Wednesday, May 30, 2012

Thoughts at Three

This week marks the 3rd anniversary of this Blog. The pace of new posts has slowed in recent months for two reasons:

1) the structure and mechanics of TRE have already been discussed and there’s no value in repetition for its own sake, and

2) much of what I have not discussed I can’t discuss because of the confidentiality provisions of the TRE Member documents.

But I can’t let the anniversary pass without comment so I’ll share today (in my 118th post)as much of what’s on my mind as I am allowed.

I began observing TRE as a lurking Buyer in April 2009 and I began to actively bid on auctions as of June 1, 2009. Since that time I have bought all or part of 836 auctions of which 780 have been closed-out.

Those auctions have been purchased from 120 Sellers and included invoices due from 346 Debtors.

Total TRE auction volume over that period (in dollar terms) has increased ten-fold.

During that period, pricing parameters have changed significantly. The average implied net return to TRE Buyers today is roughly half what it was 3 years ago.

A ten-fold volume increase over 3 years is substantial but still it falls short of initial expectations.

I suspect that the ramp of volume is about 2 years behind initial projections. And, since a portion of TRE revenue is dependent on returns; as returns have fallen, the break-even TRE volume requirement has risen.

TRE has learned a LOT over the past three years. I’ve been quick to compliment its management in the past when I thought that was due.

The positive point that I would make today is that I think TRE is light-years ahead of where they were three years ago in the assessment and management of risk in the transactions that are sold on the Exchange. There is still plenty of room for improvement but I don’t think it can be denied that much progress has been made.

I think the Buyers who have stuck with TRE over the past three years would agree with me and I suspect that the drop in yields reflects, in part, an assessment by the Buyer community that transaction risk has fallen.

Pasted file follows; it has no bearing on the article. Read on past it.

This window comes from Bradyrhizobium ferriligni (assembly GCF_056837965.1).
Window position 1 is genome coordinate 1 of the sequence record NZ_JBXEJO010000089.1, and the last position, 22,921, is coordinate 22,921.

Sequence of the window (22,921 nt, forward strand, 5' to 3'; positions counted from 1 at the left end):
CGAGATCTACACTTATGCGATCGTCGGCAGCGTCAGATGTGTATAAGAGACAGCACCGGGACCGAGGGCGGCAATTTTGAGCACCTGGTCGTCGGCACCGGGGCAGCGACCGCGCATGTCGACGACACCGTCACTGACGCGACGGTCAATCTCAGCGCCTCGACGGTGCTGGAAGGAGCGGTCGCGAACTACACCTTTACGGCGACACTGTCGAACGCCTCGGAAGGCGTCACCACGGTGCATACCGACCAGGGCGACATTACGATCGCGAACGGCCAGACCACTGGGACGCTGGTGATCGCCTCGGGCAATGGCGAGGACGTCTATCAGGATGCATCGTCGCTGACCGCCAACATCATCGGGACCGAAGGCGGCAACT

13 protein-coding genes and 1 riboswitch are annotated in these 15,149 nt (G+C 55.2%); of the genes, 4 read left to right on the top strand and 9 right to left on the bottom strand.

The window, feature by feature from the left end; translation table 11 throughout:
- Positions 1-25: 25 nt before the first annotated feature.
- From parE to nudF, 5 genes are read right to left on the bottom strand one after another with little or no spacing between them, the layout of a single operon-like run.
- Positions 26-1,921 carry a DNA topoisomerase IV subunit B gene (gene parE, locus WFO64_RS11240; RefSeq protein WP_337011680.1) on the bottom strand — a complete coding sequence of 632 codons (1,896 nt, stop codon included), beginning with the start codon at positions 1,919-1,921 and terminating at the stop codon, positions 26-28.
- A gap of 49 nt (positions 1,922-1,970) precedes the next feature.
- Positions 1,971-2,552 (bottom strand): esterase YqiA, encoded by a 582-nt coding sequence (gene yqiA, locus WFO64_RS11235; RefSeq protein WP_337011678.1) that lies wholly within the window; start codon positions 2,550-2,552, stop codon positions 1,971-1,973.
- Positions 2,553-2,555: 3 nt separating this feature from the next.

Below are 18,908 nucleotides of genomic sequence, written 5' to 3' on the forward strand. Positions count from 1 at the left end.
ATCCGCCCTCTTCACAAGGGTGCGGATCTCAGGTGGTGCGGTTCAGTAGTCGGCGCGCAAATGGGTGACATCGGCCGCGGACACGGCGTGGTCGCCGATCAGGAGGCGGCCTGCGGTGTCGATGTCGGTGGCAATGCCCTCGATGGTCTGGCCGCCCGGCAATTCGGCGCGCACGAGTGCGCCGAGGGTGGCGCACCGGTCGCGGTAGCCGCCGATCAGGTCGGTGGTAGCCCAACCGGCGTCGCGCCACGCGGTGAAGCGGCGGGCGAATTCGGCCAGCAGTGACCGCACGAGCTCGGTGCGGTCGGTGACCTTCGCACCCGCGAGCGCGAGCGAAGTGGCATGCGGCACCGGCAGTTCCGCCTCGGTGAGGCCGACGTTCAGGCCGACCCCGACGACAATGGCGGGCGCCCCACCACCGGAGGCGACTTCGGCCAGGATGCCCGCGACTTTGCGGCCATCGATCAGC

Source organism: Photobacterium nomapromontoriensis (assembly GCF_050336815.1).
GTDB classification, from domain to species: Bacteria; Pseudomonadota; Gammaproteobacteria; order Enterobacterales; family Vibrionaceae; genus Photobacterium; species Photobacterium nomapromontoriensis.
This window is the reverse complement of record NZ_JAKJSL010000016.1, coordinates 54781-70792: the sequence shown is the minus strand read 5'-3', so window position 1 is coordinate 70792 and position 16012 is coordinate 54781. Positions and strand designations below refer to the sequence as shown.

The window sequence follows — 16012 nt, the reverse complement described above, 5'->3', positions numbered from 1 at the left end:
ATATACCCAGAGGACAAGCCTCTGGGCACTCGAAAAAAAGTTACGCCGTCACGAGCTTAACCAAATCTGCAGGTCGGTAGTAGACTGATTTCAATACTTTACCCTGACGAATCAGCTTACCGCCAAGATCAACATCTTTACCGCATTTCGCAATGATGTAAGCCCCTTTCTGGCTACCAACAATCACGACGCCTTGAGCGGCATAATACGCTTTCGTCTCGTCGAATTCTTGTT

Unfortunately, though, I think that change in risk assessment only partially explains the drop in returns.

I’ve written previously about periods in which excess liquidity has been the principal driver of TRE pricing. We’ve been in such a period, in my opinion, for the past several months.

Watching the auction activity day after day for a long period is an instructive (if sometimes frustrating) exercise. But it does allow buying and pricing patterns to be observed. And the recent patterns are pretty clear.

There are active Buyers with substantial appetites whose motivations are clearly volume-driven rather than return-driven.

When “buy out” pricing is hit on multiple auctions nearly simultaneously the odds are that it is the activity of a single Buyer with a desire to deploy a certain level of funds right away.

So, what’s wrong with that?

There’s nothing wrong with the activity itself. It does give Sellers the "all clear" to continue to reduce pricing and it does make it hard for them to return to reality when the dynamic changes. But that’s ultimately what an auction market is about.

There is something “wrong” with what the pricing dynamic implies for the exchange, though.

Today’s auction activity does not suggest that TRE is becoming the “disruptive” force in the receivables market that I suggested it would be in my first post three years ago.

Even at current volume levels; even though they are 10 times what they were; TRE has captured only a very small percentage of the receivables market and only a small part of that has come by way of attracting Sellers from the more conventional factoring market.